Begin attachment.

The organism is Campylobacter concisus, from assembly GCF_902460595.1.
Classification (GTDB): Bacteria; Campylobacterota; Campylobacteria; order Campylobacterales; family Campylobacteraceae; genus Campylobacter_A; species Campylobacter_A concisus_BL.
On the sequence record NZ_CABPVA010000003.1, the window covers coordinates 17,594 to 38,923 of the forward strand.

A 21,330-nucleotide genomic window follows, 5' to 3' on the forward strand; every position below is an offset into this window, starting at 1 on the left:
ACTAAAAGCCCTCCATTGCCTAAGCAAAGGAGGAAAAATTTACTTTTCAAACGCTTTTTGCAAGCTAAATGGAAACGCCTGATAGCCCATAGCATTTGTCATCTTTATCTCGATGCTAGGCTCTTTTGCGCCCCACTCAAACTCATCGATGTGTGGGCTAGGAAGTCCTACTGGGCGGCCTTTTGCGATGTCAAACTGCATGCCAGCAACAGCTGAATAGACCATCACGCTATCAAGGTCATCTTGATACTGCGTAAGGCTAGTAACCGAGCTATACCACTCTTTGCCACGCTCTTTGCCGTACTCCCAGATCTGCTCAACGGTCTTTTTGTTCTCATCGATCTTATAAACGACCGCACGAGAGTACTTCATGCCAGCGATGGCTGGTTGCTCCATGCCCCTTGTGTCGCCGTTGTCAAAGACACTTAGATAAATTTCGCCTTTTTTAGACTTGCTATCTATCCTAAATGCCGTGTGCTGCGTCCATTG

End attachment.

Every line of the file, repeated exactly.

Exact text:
The organism is Campylobacter concisus, from assembly GCF_902460595.1.
Classification (GTDB): Bacteria; Campylobacterota; Campylobacteria; order Campylobacterales; family Campylobacteraceae; genus Campylobacter_A; species Campylobacter_A concisus_BL.
On the sequence record NZ_CABPVA010000003.1, the window covers coordinates 17,594 to 38,923 of the forward strand.

A 21,330-nucleotide genomic window follows, 5' to 3' on the forward strand; every position below is an offset into this window, starting at 1 on the left:
ACTAAAAGCCCTCCATTGCCTAAGCAAAGGAGGAAAAATTTACTTTTCAAACGCTTTTTGCAAGCTAAATGGAAACGCCTGATAGCCCATAGCATTTGTCATCTTTATCTCGATGCTAGGCTCTTTTGCGCCCCACTCAAACTCATCGATGTGTGGGCTAGGAAGTCCTACTGGGCGGCCTTTTGCGATGTCAAACTGCATGCCAGCAACAGCTGAATAGACCATCACGCTATCAAGGTCATCTTGATACTGCGTAAGGCTAGTAACCGAGCTATACCACTCTTTGCCACGCTCTTTGCCGTACTCCCAGATCTGCTCAACGGTCTTTTTGTTCTCATCGATCTTATAAACGACCGCACGAGAGTACTTCATGCCAGCGATGGCTGGTTGCTCCATGCCCCTTGTGTCGCCGTTGTCAAAGACACTTAGATAAATTTCGCCTTTTTTAGACTTGCTATCTATCCTAAATGCCGTGTGCTGCGTCCATTG